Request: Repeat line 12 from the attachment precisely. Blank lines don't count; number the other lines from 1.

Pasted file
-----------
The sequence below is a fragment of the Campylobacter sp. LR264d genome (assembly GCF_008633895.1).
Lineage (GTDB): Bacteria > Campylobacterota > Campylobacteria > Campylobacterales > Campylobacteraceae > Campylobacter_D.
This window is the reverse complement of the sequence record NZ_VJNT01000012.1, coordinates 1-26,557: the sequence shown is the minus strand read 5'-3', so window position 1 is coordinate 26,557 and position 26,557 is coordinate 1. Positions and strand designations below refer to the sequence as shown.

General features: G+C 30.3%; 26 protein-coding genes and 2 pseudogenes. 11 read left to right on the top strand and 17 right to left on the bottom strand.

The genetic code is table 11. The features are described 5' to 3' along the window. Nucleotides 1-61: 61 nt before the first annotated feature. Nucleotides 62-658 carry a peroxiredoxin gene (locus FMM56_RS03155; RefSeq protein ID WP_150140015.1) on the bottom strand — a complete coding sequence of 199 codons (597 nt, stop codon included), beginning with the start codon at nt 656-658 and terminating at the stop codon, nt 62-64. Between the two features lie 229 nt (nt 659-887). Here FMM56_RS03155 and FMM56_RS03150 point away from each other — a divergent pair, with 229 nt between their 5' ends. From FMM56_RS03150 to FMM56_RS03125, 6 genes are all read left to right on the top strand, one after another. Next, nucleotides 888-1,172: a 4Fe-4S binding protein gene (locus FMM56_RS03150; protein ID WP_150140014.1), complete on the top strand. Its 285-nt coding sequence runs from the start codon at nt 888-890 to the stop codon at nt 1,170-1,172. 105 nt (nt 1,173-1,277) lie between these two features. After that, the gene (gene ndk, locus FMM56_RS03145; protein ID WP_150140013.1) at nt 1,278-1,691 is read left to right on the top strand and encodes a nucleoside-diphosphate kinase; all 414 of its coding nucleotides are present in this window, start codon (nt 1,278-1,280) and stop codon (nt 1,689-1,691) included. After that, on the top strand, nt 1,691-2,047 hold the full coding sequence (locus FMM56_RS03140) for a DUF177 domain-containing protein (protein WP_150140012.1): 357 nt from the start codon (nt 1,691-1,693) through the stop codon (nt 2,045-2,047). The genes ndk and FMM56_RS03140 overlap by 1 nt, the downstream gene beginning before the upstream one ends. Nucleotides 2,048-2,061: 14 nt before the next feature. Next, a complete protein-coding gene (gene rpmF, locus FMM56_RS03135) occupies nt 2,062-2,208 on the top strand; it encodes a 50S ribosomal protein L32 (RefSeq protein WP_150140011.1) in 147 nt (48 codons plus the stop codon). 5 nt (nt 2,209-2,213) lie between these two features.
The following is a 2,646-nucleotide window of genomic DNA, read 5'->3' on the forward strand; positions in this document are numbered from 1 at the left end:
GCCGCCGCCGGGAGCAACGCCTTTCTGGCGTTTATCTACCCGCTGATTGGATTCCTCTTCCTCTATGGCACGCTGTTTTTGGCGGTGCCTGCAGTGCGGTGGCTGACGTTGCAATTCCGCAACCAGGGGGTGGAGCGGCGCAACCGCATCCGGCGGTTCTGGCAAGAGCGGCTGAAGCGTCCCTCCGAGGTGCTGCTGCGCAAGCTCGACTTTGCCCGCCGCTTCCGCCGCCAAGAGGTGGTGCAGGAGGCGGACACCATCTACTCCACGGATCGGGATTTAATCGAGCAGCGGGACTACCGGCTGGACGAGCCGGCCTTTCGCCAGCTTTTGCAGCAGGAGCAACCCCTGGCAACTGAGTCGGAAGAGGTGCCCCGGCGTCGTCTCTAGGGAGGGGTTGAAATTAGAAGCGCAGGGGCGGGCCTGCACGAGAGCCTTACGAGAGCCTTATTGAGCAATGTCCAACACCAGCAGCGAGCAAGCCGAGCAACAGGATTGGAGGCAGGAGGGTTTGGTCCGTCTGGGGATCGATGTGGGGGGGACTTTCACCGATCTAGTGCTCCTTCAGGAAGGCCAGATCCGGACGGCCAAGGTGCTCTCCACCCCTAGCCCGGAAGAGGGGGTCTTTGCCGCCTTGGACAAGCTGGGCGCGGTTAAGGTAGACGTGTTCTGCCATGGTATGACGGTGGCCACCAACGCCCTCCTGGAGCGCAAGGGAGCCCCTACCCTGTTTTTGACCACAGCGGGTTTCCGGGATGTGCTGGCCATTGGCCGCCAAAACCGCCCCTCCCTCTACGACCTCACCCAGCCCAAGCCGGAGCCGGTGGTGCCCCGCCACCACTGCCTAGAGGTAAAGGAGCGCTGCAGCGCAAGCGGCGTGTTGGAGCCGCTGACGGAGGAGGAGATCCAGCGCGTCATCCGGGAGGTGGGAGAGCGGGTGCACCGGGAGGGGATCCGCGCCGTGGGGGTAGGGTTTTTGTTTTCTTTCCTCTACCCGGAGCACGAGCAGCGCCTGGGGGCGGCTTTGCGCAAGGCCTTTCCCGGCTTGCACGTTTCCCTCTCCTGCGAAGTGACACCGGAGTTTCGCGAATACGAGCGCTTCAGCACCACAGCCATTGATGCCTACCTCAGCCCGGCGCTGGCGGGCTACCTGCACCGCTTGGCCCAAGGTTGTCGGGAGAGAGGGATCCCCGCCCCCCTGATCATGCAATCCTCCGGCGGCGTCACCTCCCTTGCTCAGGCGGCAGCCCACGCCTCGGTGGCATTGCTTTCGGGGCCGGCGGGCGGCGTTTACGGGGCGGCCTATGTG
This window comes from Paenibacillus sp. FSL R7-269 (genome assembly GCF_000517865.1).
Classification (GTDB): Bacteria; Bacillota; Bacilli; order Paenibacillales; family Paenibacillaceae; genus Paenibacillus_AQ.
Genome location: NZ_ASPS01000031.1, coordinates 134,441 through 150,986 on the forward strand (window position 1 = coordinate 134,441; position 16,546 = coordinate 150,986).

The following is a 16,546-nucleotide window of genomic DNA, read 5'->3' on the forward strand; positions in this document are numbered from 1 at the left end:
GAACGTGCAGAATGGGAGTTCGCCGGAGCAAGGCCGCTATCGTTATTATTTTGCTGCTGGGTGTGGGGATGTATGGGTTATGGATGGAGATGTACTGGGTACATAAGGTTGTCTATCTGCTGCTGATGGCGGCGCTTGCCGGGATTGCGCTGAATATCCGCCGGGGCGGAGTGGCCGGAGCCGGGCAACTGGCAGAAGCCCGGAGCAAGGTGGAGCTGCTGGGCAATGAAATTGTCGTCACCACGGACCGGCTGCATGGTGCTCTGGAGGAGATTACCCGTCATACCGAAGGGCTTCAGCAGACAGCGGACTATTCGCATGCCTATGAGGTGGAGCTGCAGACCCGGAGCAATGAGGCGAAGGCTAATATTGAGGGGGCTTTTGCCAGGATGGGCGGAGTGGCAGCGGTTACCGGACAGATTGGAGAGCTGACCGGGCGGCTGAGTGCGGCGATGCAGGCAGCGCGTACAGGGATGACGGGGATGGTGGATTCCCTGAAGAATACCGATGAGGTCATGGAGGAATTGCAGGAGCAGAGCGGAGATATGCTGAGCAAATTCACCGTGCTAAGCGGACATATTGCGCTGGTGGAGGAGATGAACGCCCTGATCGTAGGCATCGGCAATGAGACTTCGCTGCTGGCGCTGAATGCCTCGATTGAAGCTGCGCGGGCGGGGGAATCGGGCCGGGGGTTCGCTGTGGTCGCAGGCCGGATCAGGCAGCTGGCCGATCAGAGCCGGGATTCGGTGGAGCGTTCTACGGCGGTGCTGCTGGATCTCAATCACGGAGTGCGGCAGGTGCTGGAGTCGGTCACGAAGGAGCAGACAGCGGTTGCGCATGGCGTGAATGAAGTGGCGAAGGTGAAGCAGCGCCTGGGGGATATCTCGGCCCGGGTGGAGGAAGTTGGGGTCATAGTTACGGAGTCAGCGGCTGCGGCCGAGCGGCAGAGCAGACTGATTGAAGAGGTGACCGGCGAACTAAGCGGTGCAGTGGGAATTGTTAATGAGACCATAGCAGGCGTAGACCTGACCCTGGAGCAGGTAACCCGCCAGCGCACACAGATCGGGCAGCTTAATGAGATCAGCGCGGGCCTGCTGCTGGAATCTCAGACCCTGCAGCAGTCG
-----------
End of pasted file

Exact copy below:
GAACGTGCAGAATGGGAGTTCGCCGGAGCAAGGCCGCTATCGTTATTATTTTGCTGCTGGGTGTGGGGATGTATGGGTTATGGATGGAGATGTACTGGGTACATAAGGTTGTCTATCTGCTGCTGATGGCGGCGCTTGCCGGGATTGCGCTGAATATCCGCCGGGGCGGAGTGGCCGGAGCCGGGCAACTGGCAGAAGCCCGGAGCAAGGTGGAGCTGCTGGGCAATGAAATTGTCGTCACCACGGACCGGCTGCATGGTGCTCTGGAGGAGATTACCCGTCATACCGAAGGGCTTCAGCAGACAGCGGACTATTCGCATGCCTATGAGGTGGAGCTGCAGACCCGGAGCAATGAGGCGAAGGCTAATATTGAGGGGGCTTTTGCCAGGATGGGCGGAGTGGCAGCGGTTACCGGACAGATTGGAGAGCTGACCGGGCGGCTGAGTGCGGCGATGCAGGCAGCGCGTACAGGGATGACGGGGATGGTGGATTCCCTGAAGAATACCGATGAGGTCATGGAGGAATTGCAGGAGCAGAGCGGAGATATGCTGAGCAAATTCACCGTGCTAAGCGGACATATTGCGCTGGTGGAGGAGATGAACGCCCTGATCGTAGGCATCGGCAATGAGACTTCGCTGCTGGCGCTGAATGCCTCGATTGAAGCTGCGCGGGCGGGGGAATCGGGCCGGGGGTTCGCTGTGGTCGCAGGCCGGATCAGGCAGCTGGCCGATCAGAGCCGGGATTCGGTGGAGCGTTCTACGGCGGTGCTGCTGGATCTCAATCACGGAGTGCGGCAGGTGCTGGAGTCGGTCACGAAGGAGCAGACAGCGGTTGCGCATGGCGTGAATGAAGTGGCGAAGGTGAAGCAGCGCCTGGGGGATATCTCGGCCCGGGTGGAGGAAGTTGGGGTCATAGTTACGGAGTCAGCGGCTGCGGCCGAGCGGCAGAGCAGACTGATTGAAGAGGTGACCGGCGAACTAAGCGGTGCAGTGGGAATTGTTAATGAGACCATAGCAGGCGTAGACCTGACCCTGGAGCAGGTAACCCGCCAGCGCACACAGATCGGGCAGCTTAATGAGATCAGCGCGGGCCTGCTGCTGGAATCTCAGACCCTGCAGCAGTCG